How to write an acceptance speech for a graduation ceremony
A graduation ceremony is an important event and many people take this opportunity to thank all those who supported them during their training or school career. Writing a graduation speech, however, can be a daunting task. Whether you’re planning to give a thank you speech at a dinner toast or in front of a large gathering, there are a few tips you need to follow to make it happen.
Make a list of all the people you want to thank
This is the very first step to take if you don’t want to forget someone important later. If the speech is to a large audience, feel free to be vague about who you are thanking. For example, you can say “ Thank you to all my teachers “ instead of naming names. You can also say “ I want to thank all my friends “ rather than naming them all. You’ll save time and reduce the risk of forgetting someone.
- If you must speak in front of family members and close friends, name the people you thank.
- Write the names of all the people or groups of people that come to mind on a list. You can then arrange all this.
Write down why you want to thank these different people
Unless you have a very limited amount of time, you should indicate in your speech why you want to thank those you quote. Write down sentences or words that express why you are grateful to these family members, teachers, friends, coaches, and others.
- Be honest about why you are thinking this or that other person.
- The reasons you give can be very simple. You can say for example “ My history teacher has always managed to make me laugh “ or “ My mother woke me up every morning “. These are good reasons to thank someone
- The more your gratitude comes from the heart, the better. Take the time to think about how you are feeling.
Write down any other thoughts on this topic
Write freely about graduation and your recognition. You can write down any thoughts about receiving your degree or thanking your loved ones. This way you could come up with interesting ideas or think of things that you wouldn’t be able to find otherwise.
- Remember, there is no wrong way to put your ideas together. Just write.
- Keep writing freely until you find no other idea after at least 30 minutes.
- Now that you have gathered some ideas for your speech, you can start writing it.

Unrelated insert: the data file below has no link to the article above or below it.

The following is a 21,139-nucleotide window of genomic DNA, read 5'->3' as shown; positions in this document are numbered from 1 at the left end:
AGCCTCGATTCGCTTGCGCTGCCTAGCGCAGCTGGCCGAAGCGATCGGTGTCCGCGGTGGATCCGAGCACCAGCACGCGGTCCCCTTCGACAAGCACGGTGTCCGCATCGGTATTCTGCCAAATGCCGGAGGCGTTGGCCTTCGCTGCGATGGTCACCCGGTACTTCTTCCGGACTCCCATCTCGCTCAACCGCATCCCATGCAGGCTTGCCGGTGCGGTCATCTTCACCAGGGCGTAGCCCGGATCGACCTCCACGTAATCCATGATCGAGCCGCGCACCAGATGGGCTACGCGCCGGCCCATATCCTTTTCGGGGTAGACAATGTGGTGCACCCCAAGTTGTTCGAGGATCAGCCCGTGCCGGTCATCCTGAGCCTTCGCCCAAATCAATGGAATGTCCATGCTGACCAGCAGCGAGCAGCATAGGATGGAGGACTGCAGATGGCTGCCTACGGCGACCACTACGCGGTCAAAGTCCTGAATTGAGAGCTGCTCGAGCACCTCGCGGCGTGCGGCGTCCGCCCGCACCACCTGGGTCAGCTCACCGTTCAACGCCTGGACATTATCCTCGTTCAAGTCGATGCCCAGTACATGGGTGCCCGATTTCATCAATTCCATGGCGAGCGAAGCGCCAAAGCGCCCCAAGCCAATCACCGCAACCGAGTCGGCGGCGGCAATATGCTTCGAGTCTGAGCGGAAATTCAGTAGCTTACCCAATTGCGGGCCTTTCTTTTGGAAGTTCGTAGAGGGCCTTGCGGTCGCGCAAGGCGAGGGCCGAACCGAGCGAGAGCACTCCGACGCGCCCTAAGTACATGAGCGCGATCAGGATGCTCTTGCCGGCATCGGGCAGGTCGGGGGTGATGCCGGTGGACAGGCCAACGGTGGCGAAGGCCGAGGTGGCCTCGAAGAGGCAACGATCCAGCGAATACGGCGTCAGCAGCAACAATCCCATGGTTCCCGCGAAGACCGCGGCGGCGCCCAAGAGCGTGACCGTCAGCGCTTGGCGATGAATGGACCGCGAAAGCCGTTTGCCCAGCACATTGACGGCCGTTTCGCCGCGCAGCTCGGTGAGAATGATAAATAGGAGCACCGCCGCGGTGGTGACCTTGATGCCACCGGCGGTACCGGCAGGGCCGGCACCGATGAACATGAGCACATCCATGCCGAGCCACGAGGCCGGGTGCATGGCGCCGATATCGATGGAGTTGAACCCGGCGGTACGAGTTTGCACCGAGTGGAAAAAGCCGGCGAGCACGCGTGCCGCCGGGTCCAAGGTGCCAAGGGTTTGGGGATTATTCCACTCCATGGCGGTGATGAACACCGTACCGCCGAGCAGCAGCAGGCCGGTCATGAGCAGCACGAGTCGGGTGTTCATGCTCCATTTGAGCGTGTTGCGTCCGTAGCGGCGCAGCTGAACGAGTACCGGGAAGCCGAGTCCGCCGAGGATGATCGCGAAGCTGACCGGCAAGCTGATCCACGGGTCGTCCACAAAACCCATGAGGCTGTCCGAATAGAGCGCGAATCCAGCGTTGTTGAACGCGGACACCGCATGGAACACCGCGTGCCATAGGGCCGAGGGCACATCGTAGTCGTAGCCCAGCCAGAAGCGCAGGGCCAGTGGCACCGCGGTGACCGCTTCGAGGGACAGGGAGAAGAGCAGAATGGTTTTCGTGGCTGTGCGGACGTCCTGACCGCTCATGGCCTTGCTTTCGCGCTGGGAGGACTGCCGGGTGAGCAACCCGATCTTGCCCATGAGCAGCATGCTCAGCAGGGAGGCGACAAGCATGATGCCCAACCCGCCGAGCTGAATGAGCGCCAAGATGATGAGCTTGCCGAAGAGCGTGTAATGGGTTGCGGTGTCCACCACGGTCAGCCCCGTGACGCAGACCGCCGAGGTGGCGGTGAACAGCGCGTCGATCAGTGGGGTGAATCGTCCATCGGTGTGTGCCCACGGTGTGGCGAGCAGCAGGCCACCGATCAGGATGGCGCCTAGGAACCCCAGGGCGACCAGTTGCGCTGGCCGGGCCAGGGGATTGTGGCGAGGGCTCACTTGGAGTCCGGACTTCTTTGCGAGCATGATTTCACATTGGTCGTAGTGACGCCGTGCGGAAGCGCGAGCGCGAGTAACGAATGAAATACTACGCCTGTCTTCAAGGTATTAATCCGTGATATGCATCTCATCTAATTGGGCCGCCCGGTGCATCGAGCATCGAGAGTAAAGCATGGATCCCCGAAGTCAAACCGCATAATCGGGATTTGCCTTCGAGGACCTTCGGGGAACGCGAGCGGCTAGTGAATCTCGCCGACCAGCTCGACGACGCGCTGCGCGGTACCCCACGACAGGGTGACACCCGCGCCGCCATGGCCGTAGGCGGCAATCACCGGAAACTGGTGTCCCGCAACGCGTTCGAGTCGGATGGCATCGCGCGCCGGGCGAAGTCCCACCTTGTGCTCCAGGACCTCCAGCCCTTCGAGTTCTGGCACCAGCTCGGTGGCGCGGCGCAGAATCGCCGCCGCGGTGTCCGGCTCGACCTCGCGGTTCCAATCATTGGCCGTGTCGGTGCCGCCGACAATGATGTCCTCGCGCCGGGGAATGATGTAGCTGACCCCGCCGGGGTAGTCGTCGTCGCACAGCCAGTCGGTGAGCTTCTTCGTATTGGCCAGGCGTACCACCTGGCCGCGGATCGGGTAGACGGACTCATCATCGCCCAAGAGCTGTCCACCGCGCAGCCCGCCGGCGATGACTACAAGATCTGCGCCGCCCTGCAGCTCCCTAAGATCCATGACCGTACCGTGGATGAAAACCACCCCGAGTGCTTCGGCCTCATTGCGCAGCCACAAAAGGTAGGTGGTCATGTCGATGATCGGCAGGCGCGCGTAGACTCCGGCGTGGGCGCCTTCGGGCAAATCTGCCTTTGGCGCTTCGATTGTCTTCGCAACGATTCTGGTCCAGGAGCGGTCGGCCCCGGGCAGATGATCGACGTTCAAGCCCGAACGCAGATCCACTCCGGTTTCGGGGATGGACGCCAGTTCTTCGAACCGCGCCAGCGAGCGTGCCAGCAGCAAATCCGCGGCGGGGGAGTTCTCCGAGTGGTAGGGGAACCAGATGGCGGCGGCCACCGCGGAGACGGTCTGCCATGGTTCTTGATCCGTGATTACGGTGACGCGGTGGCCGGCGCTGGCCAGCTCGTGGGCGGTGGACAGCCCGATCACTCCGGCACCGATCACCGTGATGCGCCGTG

Write the acceptance speech
Write the introduction to your speech
The introductory part of the speech should be interesting and hold the audience’s attention. Here are some strategies you can apply: Start with a rhetorical question, anecdote, or a quote. Any strategy will do as long as it allows you to speak up about the graduation party and say thank you. Try to make this part of your text between two and five sentences long (or two paragraphs for a speech that lasts more than five minutes). You can use the following examples. 
- “ What are you grateful for?” By using this sentence you are asking a rhetorical question since the audience will not be able to answer it.
- As Willie Nelson once said, “ My whole life changed when I began to appreciate my good fortune .” This is the kind of phrase you can use if you want to start with a quote.
- “ It was my first day in high school and I was standing at the entrance to my first classroom, scared to go inside. At the end of the year, I walked through that same door being very grateful. An example of a case where you start with an anecdote.
Write the actual content of the speech
This is where you give full thanks to your teachers, family members, friends, and others. Look at the notes you took and write 1 to 2 paragraphs where you indicate, in full sentences, the people to whom you express your appreciation and the reason why you do so. You can make between 2 and 3 paragraphs if the speech is to be longer than 5 minutes. Do not speak to a single person for more than 2 or 3 sentences, unless you want to express your appreciation to them especially.